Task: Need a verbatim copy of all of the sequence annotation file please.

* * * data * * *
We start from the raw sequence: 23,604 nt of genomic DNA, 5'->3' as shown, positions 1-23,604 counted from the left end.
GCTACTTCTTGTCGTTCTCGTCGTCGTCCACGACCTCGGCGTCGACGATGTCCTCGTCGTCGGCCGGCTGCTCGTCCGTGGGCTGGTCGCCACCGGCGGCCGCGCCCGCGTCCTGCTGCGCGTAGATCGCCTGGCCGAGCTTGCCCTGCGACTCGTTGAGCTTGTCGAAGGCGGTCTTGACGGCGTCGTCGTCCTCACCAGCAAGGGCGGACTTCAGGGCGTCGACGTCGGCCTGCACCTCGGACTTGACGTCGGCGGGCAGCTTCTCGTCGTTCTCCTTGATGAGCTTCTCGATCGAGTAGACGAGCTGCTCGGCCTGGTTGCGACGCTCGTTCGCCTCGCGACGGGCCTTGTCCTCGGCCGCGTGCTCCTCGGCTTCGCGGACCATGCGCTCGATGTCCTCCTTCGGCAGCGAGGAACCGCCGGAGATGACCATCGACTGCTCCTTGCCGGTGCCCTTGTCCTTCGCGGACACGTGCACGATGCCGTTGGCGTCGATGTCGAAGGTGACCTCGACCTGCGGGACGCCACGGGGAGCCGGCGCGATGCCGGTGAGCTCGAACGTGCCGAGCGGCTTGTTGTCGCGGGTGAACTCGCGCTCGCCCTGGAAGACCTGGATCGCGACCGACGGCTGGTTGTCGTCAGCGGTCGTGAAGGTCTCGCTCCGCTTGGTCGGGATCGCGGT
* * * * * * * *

We start from the raw sequence: 23,604 nt of genomic DNA, 5'->3' as shown, positions 1-23,604 counted from the left end.
GCTACTTCTTGTCGTTCTCGTCGTCGTCCACGACCTCGGCGTCGACGATGTCCTCGTCGTCGGCCGGCTGCTCGTCCGTGGGCTGGTCGCCACCGGCGGCCGCGCCCGCGTCCTGCTGCGCGTAGATCGCCTGGCCGAGCTTGCCCTGCGACTCGTTGAGCTTGTCGAAGGCGGTCTTGACGGCGTCGTCGTCCTCACCAGCAAGGGCGGACTTCAGGGCGTCGACGTCGGCCTGCACCTCGGACTTGACGTCGGCGGGCAGCTTCTCGTCGTTCTCCTTGATGAGCTTCTCGATCGAGTAGACGAGCTGCTCGGCCTGGTTGCGACGCTCGTTCGCCTCGCGACGGGCCTTGTCCTCGGCCGCGTGCTCCTCGGCTTCGCGGACCATGCGCTCGATGTCCTCCTTCGGCAGCGAGGAACCGCCGGAGATGACCATCGACTGCTCCTTGCCGGTGCCCTTGTCCTTCGCGGACACGTGCACGATGCCGTTGGCGTCGATGTCGAAGGTGACCTCGACCTGCGGGACGCCACGGGGAGCCGGCGCGATGCCGGTGAGCTCGAACGTGCCGAGCGGCTTGTTGTCGCGGGTGAACTCGCGCTCGCCCTGGAAGACCTGGATCGCGACCGACGGCTGGTTGTCGTCAGCGGTCGTGAAGGTCTCGCTCCGCTTGGTCGGGATCGCGGT